I don’t find listening to podcasts particularly easy, by which I mean I don’t find it easy to pay attention to the details. I do enjoy listening to them, but in the background while I’m doing something else, or if I’m struggling to get to sleep on my own and need a gentle voice drone to send me off. (American dudes with their drawls are best for this – I don’t think I’ve ever made it more than 20 minutes into the ATP podcast without napping.)
The problem hits when I have a podcast which actually has content that’s useful to me, as happened with an episode of Enrico Bertini and Moritz Stefaner’s Data Stories featuring Jer Thorp. I’ve seen Jer talk on stage and find his Twitter very useful but couldn’t really explain exactly what it is he does, so an interview like this was a must. And it was about the relationship between data visualisation and art, something I’ve been thinking about a lot.
Focussing on 70 minutes of conversation was hard – I dozed off twice and had to scroll back a few times when I felt I’d missed a key point. But during a semi-slumber something Jer said sparked something in my mind which lead to a train of thought which ended with me typing this in my notes:
“A photograph is a ‘data visualisation’ of the information coming into the camera. How can that visualisation reflect the messier systems in the camera more?”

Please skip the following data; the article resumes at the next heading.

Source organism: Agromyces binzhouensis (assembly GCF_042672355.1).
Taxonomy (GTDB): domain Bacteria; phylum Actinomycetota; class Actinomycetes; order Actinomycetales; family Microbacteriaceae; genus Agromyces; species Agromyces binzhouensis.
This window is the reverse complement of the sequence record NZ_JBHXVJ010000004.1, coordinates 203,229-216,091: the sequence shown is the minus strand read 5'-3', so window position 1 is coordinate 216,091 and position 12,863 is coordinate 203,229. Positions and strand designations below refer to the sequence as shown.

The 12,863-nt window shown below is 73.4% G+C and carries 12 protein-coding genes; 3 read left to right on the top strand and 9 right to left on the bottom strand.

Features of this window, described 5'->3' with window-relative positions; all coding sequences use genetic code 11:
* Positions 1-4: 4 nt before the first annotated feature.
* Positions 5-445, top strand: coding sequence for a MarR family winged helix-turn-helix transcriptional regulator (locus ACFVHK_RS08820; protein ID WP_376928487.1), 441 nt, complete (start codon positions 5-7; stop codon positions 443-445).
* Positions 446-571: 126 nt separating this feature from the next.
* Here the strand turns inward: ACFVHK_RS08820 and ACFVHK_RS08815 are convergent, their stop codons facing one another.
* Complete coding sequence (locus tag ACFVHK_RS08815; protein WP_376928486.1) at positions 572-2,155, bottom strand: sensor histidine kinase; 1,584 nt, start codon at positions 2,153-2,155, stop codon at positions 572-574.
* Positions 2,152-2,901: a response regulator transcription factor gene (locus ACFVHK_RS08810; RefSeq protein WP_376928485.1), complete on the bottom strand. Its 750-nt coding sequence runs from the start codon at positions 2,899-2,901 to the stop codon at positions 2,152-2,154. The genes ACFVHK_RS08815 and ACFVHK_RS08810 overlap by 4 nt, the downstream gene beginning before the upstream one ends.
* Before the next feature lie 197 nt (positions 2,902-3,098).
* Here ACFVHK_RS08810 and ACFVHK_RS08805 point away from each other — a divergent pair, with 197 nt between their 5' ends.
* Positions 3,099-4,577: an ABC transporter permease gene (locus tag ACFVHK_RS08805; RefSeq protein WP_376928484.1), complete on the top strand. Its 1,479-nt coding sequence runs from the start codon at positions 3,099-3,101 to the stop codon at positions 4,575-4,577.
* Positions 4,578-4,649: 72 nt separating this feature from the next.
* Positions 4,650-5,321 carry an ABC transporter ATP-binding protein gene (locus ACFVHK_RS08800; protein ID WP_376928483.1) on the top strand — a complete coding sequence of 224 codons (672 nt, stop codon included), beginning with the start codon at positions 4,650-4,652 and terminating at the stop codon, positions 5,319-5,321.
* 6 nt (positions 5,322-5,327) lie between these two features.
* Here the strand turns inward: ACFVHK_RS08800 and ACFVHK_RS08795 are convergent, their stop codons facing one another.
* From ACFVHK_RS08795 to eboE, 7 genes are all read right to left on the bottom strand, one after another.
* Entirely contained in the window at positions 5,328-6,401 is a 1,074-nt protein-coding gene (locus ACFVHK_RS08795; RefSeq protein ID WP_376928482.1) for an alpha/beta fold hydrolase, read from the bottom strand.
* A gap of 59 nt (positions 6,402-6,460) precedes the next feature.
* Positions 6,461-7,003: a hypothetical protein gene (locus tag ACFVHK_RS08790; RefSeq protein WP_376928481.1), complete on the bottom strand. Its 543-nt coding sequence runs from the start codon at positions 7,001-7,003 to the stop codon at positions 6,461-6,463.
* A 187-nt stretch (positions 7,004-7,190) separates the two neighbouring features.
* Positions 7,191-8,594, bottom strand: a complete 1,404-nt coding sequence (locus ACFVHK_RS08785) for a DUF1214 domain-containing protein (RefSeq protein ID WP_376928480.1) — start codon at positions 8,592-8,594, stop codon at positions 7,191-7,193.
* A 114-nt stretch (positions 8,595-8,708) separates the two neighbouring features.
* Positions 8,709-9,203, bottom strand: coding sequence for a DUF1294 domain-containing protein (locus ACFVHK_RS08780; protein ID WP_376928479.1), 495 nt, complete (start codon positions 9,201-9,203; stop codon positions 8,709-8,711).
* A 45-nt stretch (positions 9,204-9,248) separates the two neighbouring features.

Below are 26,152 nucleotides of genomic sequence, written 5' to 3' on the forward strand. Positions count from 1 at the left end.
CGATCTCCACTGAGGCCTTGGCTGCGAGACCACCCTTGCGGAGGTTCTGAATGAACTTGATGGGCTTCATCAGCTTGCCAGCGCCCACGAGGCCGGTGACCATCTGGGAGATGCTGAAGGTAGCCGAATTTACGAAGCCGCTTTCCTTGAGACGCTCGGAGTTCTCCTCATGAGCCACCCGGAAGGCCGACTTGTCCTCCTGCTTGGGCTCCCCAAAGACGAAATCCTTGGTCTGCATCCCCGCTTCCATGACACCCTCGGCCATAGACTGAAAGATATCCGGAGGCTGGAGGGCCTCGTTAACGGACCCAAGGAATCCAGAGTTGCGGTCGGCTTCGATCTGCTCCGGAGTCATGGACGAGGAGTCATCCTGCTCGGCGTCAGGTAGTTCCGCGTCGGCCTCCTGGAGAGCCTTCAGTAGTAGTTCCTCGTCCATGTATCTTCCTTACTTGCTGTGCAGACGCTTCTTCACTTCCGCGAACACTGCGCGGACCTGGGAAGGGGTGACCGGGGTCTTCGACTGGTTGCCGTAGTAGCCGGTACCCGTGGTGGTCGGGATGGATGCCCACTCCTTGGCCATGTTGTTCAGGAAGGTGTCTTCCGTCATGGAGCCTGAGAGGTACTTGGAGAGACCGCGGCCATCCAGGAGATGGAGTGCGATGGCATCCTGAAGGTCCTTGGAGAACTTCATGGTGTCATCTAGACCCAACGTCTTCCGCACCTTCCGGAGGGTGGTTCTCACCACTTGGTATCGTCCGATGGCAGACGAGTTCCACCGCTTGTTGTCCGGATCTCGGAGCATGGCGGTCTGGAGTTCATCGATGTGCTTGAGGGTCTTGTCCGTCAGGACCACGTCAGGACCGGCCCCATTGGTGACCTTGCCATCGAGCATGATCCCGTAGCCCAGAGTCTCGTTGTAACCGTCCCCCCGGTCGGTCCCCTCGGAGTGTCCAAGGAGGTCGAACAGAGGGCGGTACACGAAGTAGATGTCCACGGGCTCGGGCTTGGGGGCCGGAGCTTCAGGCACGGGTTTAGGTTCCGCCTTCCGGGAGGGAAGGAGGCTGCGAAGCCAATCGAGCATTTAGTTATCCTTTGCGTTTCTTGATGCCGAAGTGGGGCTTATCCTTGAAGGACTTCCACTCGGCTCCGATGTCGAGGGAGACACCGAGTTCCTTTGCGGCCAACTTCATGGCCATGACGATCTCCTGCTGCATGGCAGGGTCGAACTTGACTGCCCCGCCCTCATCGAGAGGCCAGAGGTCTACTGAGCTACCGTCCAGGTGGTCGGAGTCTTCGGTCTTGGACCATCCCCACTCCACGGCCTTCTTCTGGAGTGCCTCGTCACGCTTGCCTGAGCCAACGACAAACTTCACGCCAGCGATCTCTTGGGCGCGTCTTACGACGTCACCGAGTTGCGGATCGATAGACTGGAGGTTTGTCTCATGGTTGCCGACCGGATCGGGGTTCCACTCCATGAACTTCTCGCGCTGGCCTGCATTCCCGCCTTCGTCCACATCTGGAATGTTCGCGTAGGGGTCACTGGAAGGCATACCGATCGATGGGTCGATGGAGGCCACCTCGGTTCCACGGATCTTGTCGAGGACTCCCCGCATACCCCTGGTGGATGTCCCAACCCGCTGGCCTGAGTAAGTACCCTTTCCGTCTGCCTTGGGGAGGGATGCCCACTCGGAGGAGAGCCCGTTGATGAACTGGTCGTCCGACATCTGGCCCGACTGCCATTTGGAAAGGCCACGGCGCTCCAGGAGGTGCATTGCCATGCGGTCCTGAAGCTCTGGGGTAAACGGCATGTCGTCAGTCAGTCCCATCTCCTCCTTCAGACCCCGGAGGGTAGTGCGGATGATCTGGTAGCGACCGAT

It starts of well and then stumbles into incoherence, but that’s always a good sign because it means there’s work to be done.
The thought is that a photograph tells you something about the machine that made it. On a formal level this means the ExIF metadata locked into the JPEG, but it also comes out in the image itself. The shape of the lens, the clarity of the glass, the cleanliness of the sensor – all these things can be deduced from the image. Light leaks on film cameras strike me as evidence of the integrity of the camera rendered on the photograph.
But also consider how the photograph visualises how the camera is held. An SLR is usually held by the head, a cameraphone at arms length, and a Roliflex at the waist. And if the shooter goes off-script and holds the camera in the “wrong” way, this is also visualised in the photo.
So a photograph is not just a record of what was in front of the camera. It’s a record of the camera itself and how it was handled, just as a bullet is a record of the rifle that shot it and a skid mark a record of the driver who drove the car.
This gives me a nice piece of clarity because it means the evidence I need for my prospective speculative cameras is not so much the devices themselves but the difference in the photographs they (allow the user to) produce. The image is the thing.
This might not seem such a big deal but I’ve spent the last few years saying I’m more interested in the moments that precede the creation of a photograph than the resulting photograph itself. Now I’ve realised that the photograph is the record of those moments, the act of photography visualised.
Which is pretty neat. I should dreamily half-listen to more interesting podcasts and see what other connections my brain makes.